Growing demand for sports psychology
The field has long evolved beyond the firefighter role it’s often reduced to, but German academies are not yet ready to meet that demand, often because of cost or a lack of knowledge.
Timo Heinze is one of two academy sports psychologists at Leverkusen and has worked with some of the best young players in Germany. For Heinze, a former player himself, the change has not been rapid, but it is happening.
“Compared to many professional fields in football, we are still in the relatively early stages,” Heinze told DW. “However, the quantity and quality of sports psychology is growing from season to season, and I am convinced that this trend will continue in the future. The need is there and is also recognized by clubs and managers. Compared to other areas of a player’s football performance such as technique, tactics or athleticism, mental skills certainly offer the greatest potential for development.
“In the end, it’s about the players. It’s about creating a space in which their mental health is protected in the best possible way despite the tough business of football. It’s about bringing them closer to individual solutions in different areas of life in the sense of holistic personal development. And, of course, to show them ways in which they can improve their performance through mental strategies.”
Invest, expand, specialise
Employing more sports psychologists is absolutely necessary, particularly in women’s youth football given, as Johanna Belz highlighted, more psychological provision was required there. But changes to the environment are also necessary to improve psychological safety.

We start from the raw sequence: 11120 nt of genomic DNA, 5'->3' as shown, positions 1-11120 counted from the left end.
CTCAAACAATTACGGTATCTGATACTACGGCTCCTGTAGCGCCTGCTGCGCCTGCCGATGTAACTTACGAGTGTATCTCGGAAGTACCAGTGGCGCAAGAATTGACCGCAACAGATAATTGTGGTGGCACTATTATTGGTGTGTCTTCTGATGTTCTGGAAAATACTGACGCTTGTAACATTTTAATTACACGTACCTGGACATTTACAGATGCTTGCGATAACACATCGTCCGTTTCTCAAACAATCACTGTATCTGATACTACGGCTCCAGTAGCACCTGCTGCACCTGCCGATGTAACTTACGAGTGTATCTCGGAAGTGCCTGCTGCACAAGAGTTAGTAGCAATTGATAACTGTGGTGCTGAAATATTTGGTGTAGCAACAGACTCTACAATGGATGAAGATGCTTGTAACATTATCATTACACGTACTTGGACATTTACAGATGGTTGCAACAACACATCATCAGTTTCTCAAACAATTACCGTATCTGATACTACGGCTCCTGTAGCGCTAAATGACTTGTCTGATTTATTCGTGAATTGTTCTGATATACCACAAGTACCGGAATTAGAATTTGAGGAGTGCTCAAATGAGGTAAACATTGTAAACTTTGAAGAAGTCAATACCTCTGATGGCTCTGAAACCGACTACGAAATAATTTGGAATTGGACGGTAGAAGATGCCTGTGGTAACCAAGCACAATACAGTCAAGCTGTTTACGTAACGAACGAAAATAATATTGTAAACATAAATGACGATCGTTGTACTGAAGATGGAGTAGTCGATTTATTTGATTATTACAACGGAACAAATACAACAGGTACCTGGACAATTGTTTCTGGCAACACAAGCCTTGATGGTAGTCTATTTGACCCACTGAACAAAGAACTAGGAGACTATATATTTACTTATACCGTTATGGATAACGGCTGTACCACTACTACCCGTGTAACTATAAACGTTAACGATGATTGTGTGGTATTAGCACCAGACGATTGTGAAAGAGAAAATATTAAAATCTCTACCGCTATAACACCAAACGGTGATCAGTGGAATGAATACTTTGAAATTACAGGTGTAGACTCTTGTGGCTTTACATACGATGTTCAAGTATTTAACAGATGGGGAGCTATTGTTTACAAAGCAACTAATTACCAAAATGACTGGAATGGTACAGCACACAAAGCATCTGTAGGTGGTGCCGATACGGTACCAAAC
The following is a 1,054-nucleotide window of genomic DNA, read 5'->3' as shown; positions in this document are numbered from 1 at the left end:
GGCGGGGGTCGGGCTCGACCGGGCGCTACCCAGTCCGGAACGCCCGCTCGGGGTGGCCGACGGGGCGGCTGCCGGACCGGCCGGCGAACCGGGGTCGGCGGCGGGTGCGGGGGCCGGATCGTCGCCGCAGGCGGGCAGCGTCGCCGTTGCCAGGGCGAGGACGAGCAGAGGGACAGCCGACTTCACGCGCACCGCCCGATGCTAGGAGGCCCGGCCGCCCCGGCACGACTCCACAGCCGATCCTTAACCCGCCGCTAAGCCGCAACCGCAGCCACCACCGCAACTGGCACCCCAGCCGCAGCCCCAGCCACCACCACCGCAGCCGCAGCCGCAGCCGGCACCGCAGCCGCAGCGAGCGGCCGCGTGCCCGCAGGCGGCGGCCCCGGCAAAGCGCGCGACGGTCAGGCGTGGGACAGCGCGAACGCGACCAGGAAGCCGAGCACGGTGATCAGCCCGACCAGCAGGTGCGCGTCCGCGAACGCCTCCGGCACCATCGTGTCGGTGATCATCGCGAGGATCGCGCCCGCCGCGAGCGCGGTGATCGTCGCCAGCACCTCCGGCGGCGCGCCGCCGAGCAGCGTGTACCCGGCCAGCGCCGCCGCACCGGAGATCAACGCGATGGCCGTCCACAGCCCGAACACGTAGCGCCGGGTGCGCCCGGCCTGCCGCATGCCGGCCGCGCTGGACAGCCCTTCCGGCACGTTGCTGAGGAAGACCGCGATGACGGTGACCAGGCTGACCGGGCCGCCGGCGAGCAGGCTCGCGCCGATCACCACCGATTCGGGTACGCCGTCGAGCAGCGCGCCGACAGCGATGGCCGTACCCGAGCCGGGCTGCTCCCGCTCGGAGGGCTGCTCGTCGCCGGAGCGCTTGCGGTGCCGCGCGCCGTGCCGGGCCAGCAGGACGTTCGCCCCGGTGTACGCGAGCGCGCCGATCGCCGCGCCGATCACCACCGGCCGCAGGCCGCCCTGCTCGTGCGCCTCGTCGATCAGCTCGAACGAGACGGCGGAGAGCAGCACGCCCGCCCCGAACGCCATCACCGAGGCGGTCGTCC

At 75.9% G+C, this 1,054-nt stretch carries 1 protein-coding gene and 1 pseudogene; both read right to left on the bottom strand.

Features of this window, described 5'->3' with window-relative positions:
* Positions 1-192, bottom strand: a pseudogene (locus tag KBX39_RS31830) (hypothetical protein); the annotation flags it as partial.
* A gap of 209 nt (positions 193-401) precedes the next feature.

“Why does a person often have to deal with hundreds of problems when they could actually focus on the essential issues by improving the environment?” Herr asked.
Another suggested improvement has been educational reforms, although Belz felt she got a lot of opportunities to learn more than just the theory through the 100 contact hours required to complete the course. She did, however, notice a deficit in her abilities at the end of the qualification and so completed a course with the goal of learning conversation techniques so as to feel more capable in the job.
But the German soccer federation appears to have recognized some of these gaps, firstly by offering a specific six-month course to sports psychologists working in football in recognition of the unique demands of the sport. And secondly, by introducing six regional hubs so that sports psychologists from different academies can meet and exchange ideas.
Sports psychology in German football has made strides in the short time it has been compulsory, but like any constantly evolving field it’s greatest challenge now is to keep up. If it can, there is every reason to believe a more multidimensional, holistic approach is possible.